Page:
The mother of the two boys, Elenor Jacque, 21, was not at the house when the fire broke out.
It took 100 firefighters 11/2 hours to control the fire, which initially came in as a rubbish-fire call about 2:40 a.m., Fire Commissioner Derrick Sawyer said. The firefighters from the station just around the corner arrived in three minutes, he said.
"The members of that station are heartbroken now," Sawyer said. "They tried to keep the fire to four homes, but at some point the fire extended to eight homes."
Neighbors in the mostly Liberian community speculated that the fire might have been started by youths playing with leftover Fourth of July fireworks.
"I've heard the same rumor, but we're not going to speculate," Mayor Nutter said, adding that the Fire Marshal's Office was investigating. "They will figure out source, cause, and origin of a fire."
Nutter said there was "no indication" of an accelerant.
"It was a little bit windy yesterday," Sawyer said. "Once the fire gets on the porches it spreads quickly."
Heat from the blaze melted plastic on parked cars and homes across the street.
The house where the children died had two new smoke detectors. It was one of several homes on the block that firefighters visited last summer in a fire-safety outreach effort.
Family and friends of those affected by the fire hugged one another Saturday and shook their heads at the horror of it all. Some gathered to pray at the Christian International Baptist Church on the corner, and in the middle of the one-way street.
Anton Moore, who runs Unity in the Community, an outreach group against gun violence, led one of the prayers.
"Please bring peace and unity to the families," Moore said as he held hands with about 40 people. "We ask that the community come together as one."
Moore was planning to hold a fund-raiser for the families on the block. Several women held an impromptu food and clothes drive at the end of the street.
"When something happens in the community, you have to be there for your sisters," Sarah Sakie said as she restocked a cooler with bottled water.
Jeff Boone, 27, who lives at 6526 Gesner, said he was playing games on his PlayStation while his niece slept upstairs when he stepped outside and noticed flames about five doors down.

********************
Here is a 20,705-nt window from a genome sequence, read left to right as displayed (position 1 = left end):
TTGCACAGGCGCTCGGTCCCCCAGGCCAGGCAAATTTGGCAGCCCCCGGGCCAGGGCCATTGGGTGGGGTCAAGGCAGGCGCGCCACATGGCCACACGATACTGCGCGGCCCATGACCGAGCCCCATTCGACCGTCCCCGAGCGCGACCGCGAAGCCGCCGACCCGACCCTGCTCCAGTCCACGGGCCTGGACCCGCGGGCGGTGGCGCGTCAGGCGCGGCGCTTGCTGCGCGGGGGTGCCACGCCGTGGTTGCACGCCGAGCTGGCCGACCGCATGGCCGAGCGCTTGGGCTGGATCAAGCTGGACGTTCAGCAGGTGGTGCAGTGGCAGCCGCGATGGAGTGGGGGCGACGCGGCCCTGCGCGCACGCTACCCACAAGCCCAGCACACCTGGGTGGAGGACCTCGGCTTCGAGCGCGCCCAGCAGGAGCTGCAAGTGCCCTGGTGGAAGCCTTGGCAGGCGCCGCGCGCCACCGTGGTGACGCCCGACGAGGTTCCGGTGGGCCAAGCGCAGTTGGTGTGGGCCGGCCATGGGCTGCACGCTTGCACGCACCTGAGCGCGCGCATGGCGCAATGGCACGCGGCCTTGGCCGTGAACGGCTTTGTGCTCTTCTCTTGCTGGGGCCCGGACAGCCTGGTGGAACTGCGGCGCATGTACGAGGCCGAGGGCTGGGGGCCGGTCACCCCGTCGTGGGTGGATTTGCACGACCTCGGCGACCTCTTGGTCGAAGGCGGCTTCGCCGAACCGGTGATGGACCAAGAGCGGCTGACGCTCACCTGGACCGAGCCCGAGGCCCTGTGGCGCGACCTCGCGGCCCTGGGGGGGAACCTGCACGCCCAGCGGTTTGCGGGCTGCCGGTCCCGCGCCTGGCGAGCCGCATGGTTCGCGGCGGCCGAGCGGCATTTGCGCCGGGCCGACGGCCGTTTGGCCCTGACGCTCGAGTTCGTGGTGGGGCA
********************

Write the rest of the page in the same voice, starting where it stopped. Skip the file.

"As I saw the couch on fire, I ran back," he said, "and grabbed my fire extinguisher."
But it didn't work.
He said the flames spread from porch to porch so quickly "it looked like someone had a flamethrower and just shot it all across."
Boone called 911. He then ran around, trying to get people out.
"I was running, screaming, telling everybody, 'Get up! Yo, get, yo! Go!' "
He said he ran around the corner to the fire station and saw the engine about to leave.
Boone said there was not much he could do after that.
"The flames were just so intense, I couldn't see anything from the smoke," he said. "I heard the little kids upstairs screaming."
The four victims were found in a second-floor front bedroom of the house in the middle of the one-block-long street in the Mount Moriah section.
Bowah and her three surviving daughters suffered non-life-threatening injuries while making their escape.
Jaka Kaba's house also was damaged by the fire. But she was distraught over the deaths of the children.
"I knew them. Everyone knew them. They were good children," Kaba said. "They didn't deserve this. No one expects this. It's hurting everyone."
Milton Musa, whose house at 6516 Gesner was caught in the fire, was awakened by his alarmed roommate.
" 'Fire, Fire!' he yelled," recalled a shaken Musa. "So I got up and ran out of the house as fast as I could."
Once out of his house, Musa noticed two children hanging from a neighbor's window and stopped to help carry them to safety.
"I could see they weren't strong, and I was afraid they'd fall to the cement," Musa said. "So I went underneath them, let them fall on my back, and carried them away."
"Everyone was running for their lives," Musa said as he wiped away tears. "I've lost everything. My paperwork, my documents, my house. Everything."
The fire displaced at least 30 residents, from 6510 to 6526 Gesner.
"We know there will be more," Renee Cardwell Hughes, chief executive officer of the American Red Cross of Southeastern Pennsylvania, said. "These are multigenerational homes."
Affected residents returned to the scene Saturday afternoon.
"All of it is gone, baby. All of it is gone," Teenamarie Shaw said as she sobbed on the shoulder of her husband, Maurice. The couple have been living at 6514 for four years.
Crews from the city's Department of Licenses and Inspections will be tearing down the porch roofs and sealing the burned-out homes to prevent people from entering. Eight of the homes were deemed structurally unsafe.
There were 24 fire deaths in Philadelphia last year, including one child, the fire commissioner said. Still, Saturday's deaths of four children in a single blaze were not the most in the city's history.
In 2005, an early-morning rowhouse fire in Kensington took the lives of five children between the ages of 1 and 5.
In 1967, a Fairmount rowhouse fire killed a couple and seven of their 12 children. In the 1980s, two separate fires killed five and six children.
"We lost four precious lives," Nutter said Saturday afternoon. "Four little, innocent children, in a horrific tragedy."
Inquirer staff writers Mike Newall and Joseph A. Gambardello contributed to this article, as did Robert Tornoe of Philly.com.